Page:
- The Washington Times - Wednesday, August 10, 2005

From combined dispatches

NASA rolled out the red carpet for Discovery’s astronauts yesterday in a celebration to welcome home the first space shuttle crew since the Columbia disaster 2 years ago.

But while the seven weary astronauts were reunited with their families in Houston, several hours after the Tuesday touchdown at NASA’s backup landing strip in the California desert, uncertainty remains for the future of the shuttle program after the anxiety-ridden, two-week mission.

The shuttle fleet — Discovery, Atlantis and Endeavour — has been grounded because of Discovery’s technical troubles during this flight. NASA officials promise they won’t fly again until they figure out what caused large and potentially dangerous chunks of foam to fall off the shuttle’s external tank during launch.

NASA Administrator Michael Griffin has vowed to try to get the shuttle back in space this year, but has made clear his dislike for the shuttle. And his underlings recently expressed publicly their doubts about the vehicle.

In the NASA bureaucracy nowadays, one frequently hears the shuttle compared to an old car that no longer might be worth continual expensive tuneups, and to a “camel” — a horse designed by committee, as the old joke goes.

Wayne Hale, the erudite yet folksy shuttle program deputy manager, admitted that “clearly what we decided [to do] for the first flight [back to space], we didn’t do it right.”

Cynics might wonder whether Mr. Hale’s aw-shucks mea culpas reflect a deeper NASA agenda — convincing Congress that the 24-year-old shuttle fleet is such aging junk that it must be replaced as soon as possible with a new, shiny, safer and more reliable generation of manned rockets.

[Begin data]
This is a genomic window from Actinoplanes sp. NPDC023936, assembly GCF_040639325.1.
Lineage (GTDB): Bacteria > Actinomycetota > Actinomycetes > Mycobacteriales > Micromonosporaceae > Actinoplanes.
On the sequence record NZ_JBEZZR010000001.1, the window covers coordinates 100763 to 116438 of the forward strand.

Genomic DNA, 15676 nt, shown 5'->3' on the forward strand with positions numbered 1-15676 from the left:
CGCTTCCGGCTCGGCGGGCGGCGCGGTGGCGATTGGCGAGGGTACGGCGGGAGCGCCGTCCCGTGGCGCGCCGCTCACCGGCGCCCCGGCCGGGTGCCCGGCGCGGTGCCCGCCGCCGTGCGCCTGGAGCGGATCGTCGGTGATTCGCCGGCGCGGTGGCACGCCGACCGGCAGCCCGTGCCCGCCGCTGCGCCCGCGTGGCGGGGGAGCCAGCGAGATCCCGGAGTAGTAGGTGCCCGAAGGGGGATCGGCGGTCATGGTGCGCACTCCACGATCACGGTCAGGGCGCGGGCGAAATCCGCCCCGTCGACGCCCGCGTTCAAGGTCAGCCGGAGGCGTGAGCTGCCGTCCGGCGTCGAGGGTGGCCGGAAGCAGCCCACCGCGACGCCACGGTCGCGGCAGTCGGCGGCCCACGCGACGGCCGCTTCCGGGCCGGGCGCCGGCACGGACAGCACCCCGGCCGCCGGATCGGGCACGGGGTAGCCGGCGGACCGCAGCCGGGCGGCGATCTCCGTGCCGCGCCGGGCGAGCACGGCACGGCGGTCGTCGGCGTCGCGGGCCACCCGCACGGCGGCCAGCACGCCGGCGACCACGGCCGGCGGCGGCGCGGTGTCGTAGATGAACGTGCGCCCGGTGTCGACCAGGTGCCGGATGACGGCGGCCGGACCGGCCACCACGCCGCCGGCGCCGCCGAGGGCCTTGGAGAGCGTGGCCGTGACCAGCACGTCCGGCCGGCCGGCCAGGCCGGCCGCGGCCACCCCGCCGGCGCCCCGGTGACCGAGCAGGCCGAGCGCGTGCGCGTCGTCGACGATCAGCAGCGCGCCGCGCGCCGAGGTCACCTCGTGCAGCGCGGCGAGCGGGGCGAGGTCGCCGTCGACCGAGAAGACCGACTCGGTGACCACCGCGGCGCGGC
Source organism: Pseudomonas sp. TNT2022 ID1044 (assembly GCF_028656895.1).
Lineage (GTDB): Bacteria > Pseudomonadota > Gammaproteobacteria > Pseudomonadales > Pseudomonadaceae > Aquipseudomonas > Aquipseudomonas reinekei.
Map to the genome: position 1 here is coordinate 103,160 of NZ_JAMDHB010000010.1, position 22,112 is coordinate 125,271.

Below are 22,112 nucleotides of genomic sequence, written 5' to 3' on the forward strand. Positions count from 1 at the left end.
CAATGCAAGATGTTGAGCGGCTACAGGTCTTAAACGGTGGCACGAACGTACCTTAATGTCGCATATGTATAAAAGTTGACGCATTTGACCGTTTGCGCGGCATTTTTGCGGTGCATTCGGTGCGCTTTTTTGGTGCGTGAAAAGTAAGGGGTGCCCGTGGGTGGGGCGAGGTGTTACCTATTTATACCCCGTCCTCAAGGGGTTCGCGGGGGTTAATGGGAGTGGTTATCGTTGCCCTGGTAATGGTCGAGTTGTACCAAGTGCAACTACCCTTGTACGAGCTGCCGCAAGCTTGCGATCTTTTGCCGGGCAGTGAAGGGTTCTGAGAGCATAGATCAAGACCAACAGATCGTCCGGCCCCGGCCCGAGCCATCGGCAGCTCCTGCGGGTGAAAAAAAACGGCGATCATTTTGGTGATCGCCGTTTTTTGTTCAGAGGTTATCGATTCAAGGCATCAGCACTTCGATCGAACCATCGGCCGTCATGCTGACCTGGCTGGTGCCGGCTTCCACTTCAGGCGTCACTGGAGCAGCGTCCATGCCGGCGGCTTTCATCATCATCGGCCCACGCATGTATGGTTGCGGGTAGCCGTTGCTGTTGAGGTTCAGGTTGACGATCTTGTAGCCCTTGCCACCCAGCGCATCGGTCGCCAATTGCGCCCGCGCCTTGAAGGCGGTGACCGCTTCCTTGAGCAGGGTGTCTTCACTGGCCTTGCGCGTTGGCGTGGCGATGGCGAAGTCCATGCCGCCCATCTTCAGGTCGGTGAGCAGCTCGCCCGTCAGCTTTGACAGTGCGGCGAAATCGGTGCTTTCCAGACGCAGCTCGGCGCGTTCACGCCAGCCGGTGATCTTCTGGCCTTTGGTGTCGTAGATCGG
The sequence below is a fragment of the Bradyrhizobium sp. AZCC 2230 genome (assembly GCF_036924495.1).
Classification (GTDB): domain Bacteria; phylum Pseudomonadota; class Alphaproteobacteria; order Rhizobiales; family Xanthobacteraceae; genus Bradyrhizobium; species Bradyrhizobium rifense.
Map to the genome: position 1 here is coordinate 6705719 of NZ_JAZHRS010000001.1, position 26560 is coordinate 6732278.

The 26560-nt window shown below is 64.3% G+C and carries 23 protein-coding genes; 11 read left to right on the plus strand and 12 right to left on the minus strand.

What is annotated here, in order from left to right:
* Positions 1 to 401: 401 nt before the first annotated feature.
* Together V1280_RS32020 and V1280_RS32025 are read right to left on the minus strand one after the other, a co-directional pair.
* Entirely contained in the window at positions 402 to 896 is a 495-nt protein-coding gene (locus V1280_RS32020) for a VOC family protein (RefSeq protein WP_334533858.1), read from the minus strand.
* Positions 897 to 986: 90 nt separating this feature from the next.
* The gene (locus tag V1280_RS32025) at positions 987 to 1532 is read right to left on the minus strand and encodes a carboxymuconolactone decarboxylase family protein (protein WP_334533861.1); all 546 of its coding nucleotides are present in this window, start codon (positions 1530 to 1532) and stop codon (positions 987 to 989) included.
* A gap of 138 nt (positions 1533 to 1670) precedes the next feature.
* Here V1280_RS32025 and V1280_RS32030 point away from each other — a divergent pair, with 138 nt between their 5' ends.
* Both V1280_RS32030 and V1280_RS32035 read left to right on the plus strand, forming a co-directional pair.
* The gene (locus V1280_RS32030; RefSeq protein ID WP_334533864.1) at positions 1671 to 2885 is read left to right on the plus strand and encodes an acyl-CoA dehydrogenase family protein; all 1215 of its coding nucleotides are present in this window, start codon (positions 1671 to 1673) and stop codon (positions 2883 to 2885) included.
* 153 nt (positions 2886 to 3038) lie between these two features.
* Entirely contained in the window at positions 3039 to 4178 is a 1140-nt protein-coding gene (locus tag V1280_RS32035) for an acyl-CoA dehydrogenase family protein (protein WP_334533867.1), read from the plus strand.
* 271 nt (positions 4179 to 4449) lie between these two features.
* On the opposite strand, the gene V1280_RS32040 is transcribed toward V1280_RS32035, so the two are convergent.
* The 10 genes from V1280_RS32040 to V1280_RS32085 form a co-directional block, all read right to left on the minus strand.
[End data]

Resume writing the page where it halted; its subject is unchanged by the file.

Later this summer, NASA is expected to release more details of its plans for the next generation of manned space rockets, starring the so-called Crew Exploration Vehicle. Unlike the shuttle, which flies to orbit alongside the foam-insulated external fuel tank, the CEV would sit atop its booster rocket. Thus, falling foam wouldn’t hit the CEV as it sometimes hits the shuttle.

Meanwhile, NASA officials must decide whether to fly any shuttles ever again and, if they decide to do so, whether they should routinely conduct repair jobs on future flights. Routine repair work takes a lot of time. It also is potentially dangerous: Any time an astronaut walks in space, he risks exposure to micrometeoroids, unusually high radiation doses from solar flares and other hazards.

When or whether the shuttle will fly again is a question of real urgency. For diplomatic reasons, the United States is committed to building the International Space Station, the still-unfinished jewel in NASA’s orbital crown. The shuttle is needed to complete the station.

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